I’ve worked part-time at a public library for over 13 years. I’ve noticed that some patrons are dynamic library users. These folks know about our events, have no trouble finding what they want, and use our online resources. But there are a lot of patrons who know very little. Here’s a list of things I wish people knew about their public libraries. We have so much to offer, says the woman who’s not biased in any way.
If you’re a student and need to find articles for a research paper, your library will have great online databases to offer you, such as ProQuest or Science in Context. If you’re on a tight budget and want to get out of the house, check your library’s calendar of events. My district hosts trivia nights, offers concerts and poetry readings, and has taught classes ranging from yoga to art. Are you part of a homeschooling family? The library will be your best friend. Not only can you get educational materials, but check your library’s site to see if they offer special cards or classes for homeschoolers.
On your library’s website, you’ll probably find links to media resources such as OverDrive/Libby, Hoopla, RBDigital, or Freegal. I enjoy audiobooks, and I enjoy them even more when I download them to my phone from OverDrive and don’t have to carry around a large, plastic case with multiple CDs. I also like presidential biographies, which can be quite heavy. You know what’s not heavy? My Kindle Paperwhite and the biography I downloaded to it. Your library almost certainly offers downloadable audiobooks and ebooks, but they might also offer magazines, movies, comics, music, or TV shows.
There’s a magical thing called interlibrary loan (or ILL) in which librarians will track down an item for you if it’s not in the collection. Libraries all over the world participate in this system, so there’s a good chance a librarian will be able to find that rare book you’re seeking. I fear patrons will search the catalog, not see what they want, and then give up. But you can always ask about ILL. You can submit a purchase request, too. Just a couple of weeks ago, I requested an ebook through OverDrive, and it was automatically in my checkouts by the end of the week. Trust me when I say your librarian wants you to get what you want.
At my library, patrons can already place a hold on the 2018 version of A Star Is Born even though it’s still in theaters. Jane Harper’s newest book doesn’t hit the US until February, but I’ve had a hold on it for at least a month or two already. If you want to avoid being 147th in line for a popular item, check your library’s catalog ahead of time and place a hold. Even if you think there’s no way the library will have it yet, check anyway. I’ve been surprised many times.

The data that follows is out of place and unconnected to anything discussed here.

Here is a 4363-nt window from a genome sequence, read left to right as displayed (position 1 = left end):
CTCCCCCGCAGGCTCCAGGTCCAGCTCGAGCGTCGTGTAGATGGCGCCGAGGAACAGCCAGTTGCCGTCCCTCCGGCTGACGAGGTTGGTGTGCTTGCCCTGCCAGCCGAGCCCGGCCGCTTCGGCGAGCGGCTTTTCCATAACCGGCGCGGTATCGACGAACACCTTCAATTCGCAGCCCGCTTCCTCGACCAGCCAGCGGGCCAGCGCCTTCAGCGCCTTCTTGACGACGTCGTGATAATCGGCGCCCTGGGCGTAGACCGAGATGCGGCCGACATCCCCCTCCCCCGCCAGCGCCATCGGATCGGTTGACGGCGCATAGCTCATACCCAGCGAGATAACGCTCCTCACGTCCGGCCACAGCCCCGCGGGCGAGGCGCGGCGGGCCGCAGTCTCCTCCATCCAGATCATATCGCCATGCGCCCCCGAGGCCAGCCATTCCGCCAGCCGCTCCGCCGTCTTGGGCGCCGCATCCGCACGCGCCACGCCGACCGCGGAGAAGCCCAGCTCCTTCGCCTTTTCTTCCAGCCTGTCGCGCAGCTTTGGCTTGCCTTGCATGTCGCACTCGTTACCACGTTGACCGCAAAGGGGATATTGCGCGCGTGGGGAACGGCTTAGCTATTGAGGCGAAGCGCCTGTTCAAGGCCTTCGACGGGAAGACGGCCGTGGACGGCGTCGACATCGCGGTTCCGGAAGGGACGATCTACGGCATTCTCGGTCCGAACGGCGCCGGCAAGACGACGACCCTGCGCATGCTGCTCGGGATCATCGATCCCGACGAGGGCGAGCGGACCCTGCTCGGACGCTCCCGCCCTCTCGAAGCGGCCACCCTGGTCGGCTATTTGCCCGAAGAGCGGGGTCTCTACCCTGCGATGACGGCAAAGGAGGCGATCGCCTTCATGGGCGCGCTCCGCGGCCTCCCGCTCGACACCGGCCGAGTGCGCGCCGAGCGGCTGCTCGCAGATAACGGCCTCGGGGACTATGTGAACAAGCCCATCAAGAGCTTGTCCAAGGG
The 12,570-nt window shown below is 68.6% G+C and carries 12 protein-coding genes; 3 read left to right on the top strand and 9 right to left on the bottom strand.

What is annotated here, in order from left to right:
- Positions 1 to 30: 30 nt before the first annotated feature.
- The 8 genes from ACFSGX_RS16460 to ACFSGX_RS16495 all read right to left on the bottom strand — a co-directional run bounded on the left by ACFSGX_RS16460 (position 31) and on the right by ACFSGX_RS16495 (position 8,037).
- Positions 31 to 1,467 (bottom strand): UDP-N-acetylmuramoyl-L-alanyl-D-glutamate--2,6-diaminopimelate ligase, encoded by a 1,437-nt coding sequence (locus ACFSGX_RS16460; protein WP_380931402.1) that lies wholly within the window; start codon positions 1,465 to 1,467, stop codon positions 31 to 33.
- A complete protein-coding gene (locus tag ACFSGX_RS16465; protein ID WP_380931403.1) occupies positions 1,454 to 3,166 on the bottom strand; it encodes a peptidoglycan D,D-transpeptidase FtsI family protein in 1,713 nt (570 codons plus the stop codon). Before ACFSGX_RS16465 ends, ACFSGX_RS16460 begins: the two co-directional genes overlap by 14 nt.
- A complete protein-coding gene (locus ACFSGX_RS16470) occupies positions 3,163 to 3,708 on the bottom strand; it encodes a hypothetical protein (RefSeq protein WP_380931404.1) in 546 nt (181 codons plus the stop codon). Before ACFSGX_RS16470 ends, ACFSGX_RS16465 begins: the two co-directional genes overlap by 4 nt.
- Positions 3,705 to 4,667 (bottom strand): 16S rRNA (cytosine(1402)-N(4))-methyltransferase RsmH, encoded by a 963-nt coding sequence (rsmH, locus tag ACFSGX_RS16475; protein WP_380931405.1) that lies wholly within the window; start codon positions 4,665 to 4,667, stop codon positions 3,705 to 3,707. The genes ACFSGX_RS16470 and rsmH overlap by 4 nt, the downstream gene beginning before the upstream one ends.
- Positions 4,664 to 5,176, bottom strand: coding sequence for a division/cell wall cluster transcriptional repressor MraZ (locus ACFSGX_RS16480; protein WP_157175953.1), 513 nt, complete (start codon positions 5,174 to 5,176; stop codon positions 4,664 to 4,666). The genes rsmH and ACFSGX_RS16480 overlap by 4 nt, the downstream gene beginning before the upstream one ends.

Libraries are no longer places just for books; numerous libraries have a library of things available for checkout. Here’s a list of what I’ve seen various libraries offer:
-Ties and bags for job seekers
-Specialty baking pans
-Tote bags full of books for book clubs
-STEM kits and blocks for kids
I’m sure there are a lot more, so make sure to see what “things” your library has available.
There’s a cliche about librarians in which they’re always shushing people. Perhaps that was the case at one point, but it’s certainly not anymore. Public libraries are no longer quiet places all the time. One library in my city has a coworking space. Another has a studio with cameras, a green screen, and a beautiful Mac desktop that I might be lusting after a teensy bit. Things happen in public libraries like storytime, game nights, art walks, and sometimes even concerts. It’s fun to see libraries become the creative cornerstones of their community.
I can’t count the number of patrons who seem incredibly guilty when they ask me a question. They might say, “This is probably stupid.” I’ve also gotten a lot of, “I’m so sorry to bother you.” Others have confessed how long it’s been since they’ve been to the library at all. Let me assure you that your question isn’t stupid or a waste of time. It has definitely been asked before and will be asked again. Library staff is there to help you find what you need. If a staff person is ever rude or dismissive to you, that’s their problem and not yours. So feel free to ask about whatever makes you curious. The vast majority of library employees work there because they love learning, so they’ll be glad to help teach you something.
Every library might not have the resources I mentioned, but I’m willing to bet a lot of them do. What’s your favorite thing about your public library? What do you wish your library offered?